"The World Bank’s investor arbitration court and bilateral trade agreements have given Global 500 companies unprecedented power over low- and middle-income developing countries. This “corporate rule” undermines governments’ authority to protect human rights and natural resources, according to a new report released today by Food & Water Watch and the Institute for Policy Studies. The report was released just after a case was heard in which British investor Biwater is demanded $25 million from Tanzania, the 15th poorest country in the world, over a failed water project.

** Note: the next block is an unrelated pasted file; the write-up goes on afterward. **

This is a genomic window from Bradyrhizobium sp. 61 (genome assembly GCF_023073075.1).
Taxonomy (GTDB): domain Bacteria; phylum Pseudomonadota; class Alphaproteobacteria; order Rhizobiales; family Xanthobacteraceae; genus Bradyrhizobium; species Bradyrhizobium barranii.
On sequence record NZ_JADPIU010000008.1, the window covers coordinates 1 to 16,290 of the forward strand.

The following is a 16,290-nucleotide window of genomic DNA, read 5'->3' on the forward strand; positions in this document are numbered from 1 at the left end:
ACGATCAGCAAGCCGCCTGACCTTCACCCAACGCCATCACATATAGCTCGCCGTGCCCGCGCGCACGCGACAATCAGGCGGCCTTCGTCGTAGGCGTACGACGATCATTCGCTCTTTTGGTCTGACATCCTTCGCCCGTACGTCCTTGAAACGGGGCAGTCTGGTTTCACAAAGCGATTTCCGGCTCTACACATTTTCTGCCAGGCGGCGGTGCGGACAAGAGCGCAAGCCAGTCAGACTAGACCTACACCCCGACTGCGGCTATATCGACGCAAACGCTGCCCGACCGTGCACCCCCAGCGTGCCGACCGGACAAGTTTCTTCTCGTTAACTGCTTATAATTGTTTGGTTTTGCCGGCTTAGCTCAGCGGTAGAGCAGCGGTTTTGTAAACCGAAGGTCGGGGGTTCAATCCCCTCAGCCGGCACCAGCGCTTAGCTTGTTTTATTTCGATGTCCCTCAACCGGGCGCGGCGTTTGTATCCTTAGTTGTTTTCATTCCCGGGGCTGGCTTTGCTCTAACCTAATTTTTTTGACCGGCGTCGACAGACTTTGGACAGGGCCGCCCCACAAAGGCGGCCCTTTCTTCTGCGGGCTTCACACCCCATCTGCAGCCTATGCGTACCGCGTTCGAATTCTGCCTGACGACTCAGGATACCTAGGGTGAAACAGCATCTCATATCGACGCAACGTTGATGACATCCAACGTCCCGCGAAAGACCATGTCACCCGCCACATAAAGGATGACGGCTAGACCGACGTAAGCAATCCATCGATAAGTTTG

"When contracts fail, as they inevitably do when private corporations are unwilling to provide the needed investment to maintain, build and expand the water systems, investor protections allow the companies to demand outrageous settlements from the countries they failed to serve,” said Food & Water Watch Executive Director Wenonah Hauter. “The Biwater case is a perfect example of how bilateral investment rules are skewed against poor countries like Tanzania. Biwater is demanding compensation for lost potential profits despite the company’s failure to provide water for Dar es Salaam.”